We’ve partnered with AFAR magazine and the Adventure Travel Trade Association to sponsor the Adventure in Motionfilm contest that debuted at the recent ATTA Summit in Chile. We were honored to present the Modern Travel Award to the film that we thought best embodies our criteria of modern travel: A sense of adventure, an appreciation for culture and tradition and a deep love for all things culinary and community.
So why Chile & Argentina? Misty mountain ranges, crashing seasides, romantic rolling hills, unruly wildlife, pulsing cantinas… The Argentinians call it buena onda, or “good vibes”. We call it adventure.
WHAT TO DO IN CHILE & ARGENTINA
Pisco Sours: While the Peruvians will claim this cocktail as their own, Chileans are known for knocking back their signature spirit: the Pisco Sour. A mix of Pisco (a brandy distilled from grapes in the winemaking region of Chile) and fresh lime juice with a dash of simple syrup and an egg white for fizz, the Pisco Sour will put some hair on your chest. Santiago, the buzzing capital of Chile, slings a mean Picso since pride is on the line. Wander from barrio to barrio and try the variations on the classic cocktail.
Villarrica Volcano: Adrenaline junkies and thrill seekers will delight in Chile’s adventure capital, Pucon, in central Chile. World class mountain biking, whitewater rafting, hiking, climbing, horse riding – whatever gets your blood pumping – it’s all in Pucon and it all comes with a killer view of smouldering Volcán Villarrica. Known locally as Rucapillán, it’s nickname is a Mapuche word meaning “House of the Pilán” or “House of the Spirit,” and it certainly lives up to it’s name. Villarrica is one of Chile’s most active volcanoes and the top is permanently covered by snow and giant glaciers. Pack a few layers and get spirited away.
Lanin National Park: After a few days traipsing the volcano, journey over the mighty Andes into Argentina. Drop by the country’s picturesque Lake Districtfor some much needed R n’ R and a dip in one of its 24 glacial lakes. Flowing from lake to lake are hundreds of rivers and creeks bursting with salmon and trout. Hike amongst the grand Argentinian forests to the Mapuche reserves – home to the indigenous people who are known for their hospitality and stunning craftsmanship. And in case you’re missing the rumble of a volcano, Lanin Volcano is always there when you when you need it – all 3,776 meters of it.
Bariloche chocolates: Belgium, Switzerland, and Bariloche: The chocolate trifecta. Home to some of the world’s best chocolatiers, Barilocheis a sleepy mountain town with quaint, chalet-style wooden architecture and a serious sweet tooth. Back in the1800’s, German and Austrian immigrants came to Argentina looking for new opportunity and brought their time-honored recipes. Pop into the chocolate shops on Mitre Street, Bariloche’s main thoroughfare, for some of the most delicious chocolate you will ever try.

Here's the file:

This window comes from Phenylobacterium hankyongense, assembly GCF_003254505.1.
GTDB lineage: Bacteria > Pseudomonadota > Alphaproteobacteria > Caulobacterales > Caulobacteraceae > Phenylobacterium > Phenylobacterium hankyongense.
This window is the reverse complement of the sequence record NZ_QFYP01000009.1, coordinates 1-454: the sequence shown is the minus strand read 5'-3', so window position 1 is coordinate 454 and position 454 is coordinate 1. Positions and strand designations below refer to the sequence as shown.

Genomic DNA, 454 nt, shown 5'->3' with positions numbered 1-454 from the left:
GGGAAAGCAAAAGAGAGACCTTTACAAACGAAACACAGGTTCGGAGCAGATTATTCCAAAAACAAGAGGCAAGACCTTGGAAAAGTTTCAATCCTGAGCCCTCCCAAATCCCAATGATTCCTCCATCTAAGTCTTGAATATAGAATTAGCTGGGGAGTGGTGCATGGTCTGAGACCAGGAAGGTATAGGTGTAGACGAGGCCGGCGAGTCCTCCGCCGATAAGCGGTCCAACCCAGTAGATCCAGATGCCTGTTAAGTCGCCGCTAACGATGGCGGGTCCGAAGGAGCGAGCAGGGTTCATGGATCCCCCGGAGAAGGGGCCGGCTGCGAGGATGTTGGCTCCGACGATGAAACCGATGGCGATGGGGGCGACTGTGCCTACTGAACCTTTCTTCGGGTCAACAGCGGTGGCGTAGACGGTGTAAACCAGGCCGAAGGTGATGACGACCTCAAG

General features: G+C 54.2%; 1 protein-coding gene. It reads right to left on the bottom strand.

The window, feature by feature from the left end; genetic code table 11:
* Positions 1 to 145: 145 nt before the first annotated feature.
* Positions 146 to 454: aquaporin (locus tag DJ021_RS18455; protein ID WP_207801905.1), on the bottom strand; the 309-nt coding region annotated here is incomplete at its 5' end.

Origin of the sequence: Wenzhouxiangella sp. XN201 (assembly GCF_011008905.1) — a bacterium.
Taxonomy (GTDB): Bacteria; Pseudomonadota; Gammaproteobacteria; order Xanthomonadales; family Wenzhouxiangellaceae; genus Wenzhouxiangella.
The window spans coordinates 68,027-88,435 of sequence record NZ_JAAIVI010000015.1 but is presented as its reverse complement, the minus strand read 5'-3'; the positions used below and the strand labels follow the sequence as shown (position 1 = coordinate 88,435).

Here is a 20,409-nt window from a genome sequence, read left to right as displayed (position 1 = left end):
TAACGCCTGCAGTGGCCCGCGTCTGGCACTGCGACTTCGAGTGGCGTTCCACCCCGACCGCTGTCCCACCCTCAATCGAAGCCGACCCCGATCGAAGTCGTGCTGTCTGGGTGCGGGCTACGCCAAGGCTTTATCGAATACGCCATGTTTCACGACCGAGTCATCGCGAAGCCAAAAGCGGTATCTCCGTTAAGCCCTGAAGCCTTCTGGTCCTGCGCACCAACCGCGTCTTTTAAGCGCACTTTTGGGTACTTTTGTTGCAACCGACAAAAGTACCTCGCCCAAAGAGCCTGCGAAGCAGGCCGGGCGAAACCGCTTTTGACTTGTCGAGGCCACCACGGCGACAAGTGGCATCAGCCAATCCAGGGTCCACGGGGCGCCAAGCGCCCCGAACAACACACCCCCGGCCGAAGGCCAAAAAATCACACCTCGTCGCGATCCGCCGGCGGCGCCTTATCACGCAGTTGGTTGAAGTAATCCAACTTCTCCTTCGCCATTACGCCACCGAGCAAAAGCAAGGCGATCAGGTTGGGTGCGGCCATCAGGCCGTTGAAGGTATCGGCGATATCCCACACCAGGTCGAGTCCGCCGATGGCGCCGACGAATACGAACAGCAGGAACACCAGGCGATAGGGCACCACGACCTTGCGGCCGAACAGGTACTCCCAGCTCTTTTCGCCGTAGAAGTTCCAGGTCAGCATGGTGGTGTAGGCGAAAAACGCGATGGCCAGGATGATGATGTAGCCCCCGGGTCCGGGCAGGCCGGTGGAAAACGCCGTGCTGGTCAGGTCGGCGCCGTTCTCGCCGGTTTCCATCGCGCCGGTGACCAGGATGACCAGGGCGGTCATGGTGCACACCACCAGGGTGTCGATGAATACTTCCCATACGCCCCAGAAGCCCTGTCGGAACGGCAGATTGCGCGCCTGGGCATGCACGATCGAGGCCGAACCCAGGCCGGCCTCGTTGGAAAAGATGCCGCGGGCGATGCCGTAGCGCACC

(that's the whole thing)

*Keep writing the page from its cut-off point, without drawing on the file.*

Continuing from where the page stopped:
Empanadas: Is there anything better than buttery, flakey pastry stuffed with goodies and eaten on the fly? Baked, fried, stuffed with meats and cheese, veggies or fruits, drizzled with honey or dipped in salsa – you really can’t go wrong with an Argentinian empanada. And though each region has it’s own take on the snack, Buenos Aires is the unquestionable heartland of empanadas strictly based on the sheer number of empanada shops in the city. Sample versions from the Tucuman Province (big and fried in oil), Salta Province (small and baked in clay ovens), Patagonia (seafood and lamb fillings), or the spicy empanadas of the Jujuy region. Whatever your preference, good luck stopping once you’ve started!
WHAT TO WEAR IN CHILE & ARGENTINA
Boarding Pass Short: Packed for any adventure, these shorts are up for anything: exploring the barrios, cruising the playas and scrambling around in the Andes. They’re styled like classic walking shorts but our performance Travel Twill fabric stretches, keeps you cool, blocks the sun (excellent UPF 40+), dries fast, and repels dirt and salsa stains.
Swifty Tank: In a word, the Swifty is smokin’. It wicks moisture and fends off UV rays with a dynamite fabric blend that feels soft as cotton (but it’s actually a rockin’ blend of polyester and green-tech Tencel®). Tiny stripes and curving seams boost the sizzle factor. And Swifty’s hidden zip pocket and generous shoulder coverage means you won’t lose your room key or show your bra straps when you’re hiking up a volcano.
Whirlwind Dress: After two days in Buenos Aires, your hips break loose and you start to walk like the locals do. Blame it on the music, the sunshine and this dress. Super-simple and free flowing, the Whirlwind Dress is made of two layers of cool, quick-dry fabric that handles heat, travel and water with ease. With an excellent 40+ UPF rating to block the burn and a super-secret stash pocket in between layers, the Whirlwind will have you walking to a new beat from sun up to sun down.
OnRush Polo: Good looking, refined and ready for action. No, we’re not talking about the Argentine gauchos – we’re describing the Onrush polo. Our Onrush is designed for those who are ready to wrangle the day. Perfect for travel, a day on the trails, city cruising or a sea salt happy hour, the polyester drirelease® and organic cotton knit wicks moisture and keeps you dry and looking muy bien all day long.
The travel bug always strikes me in the middle of the work week. Somewhere between my morning emails and the 3rd cup of coffee, my mind starts to wander to days spent meandering cobblestone streets, washing clothes in bathroom sinks, sipping dreamy cappuccinos at cafes with names I can’t pronounce… Traveling is exciting and, although not always relaxing, it’s always memorable. It’s those memories – of the places we’ve been and the people we get to know along the way – that give us something to daydream about and work toward.
Our friends over at the travel blog Wonderlust and Lipstick summed up this feeling perfectly in a recent post, Traveling Inspiration: Why You Should Just Go For It. No matter how simple your next trip, shaking up your daily routine is good for the body and mind. Grab a bag, toss in a few layers, set an away message and off you go.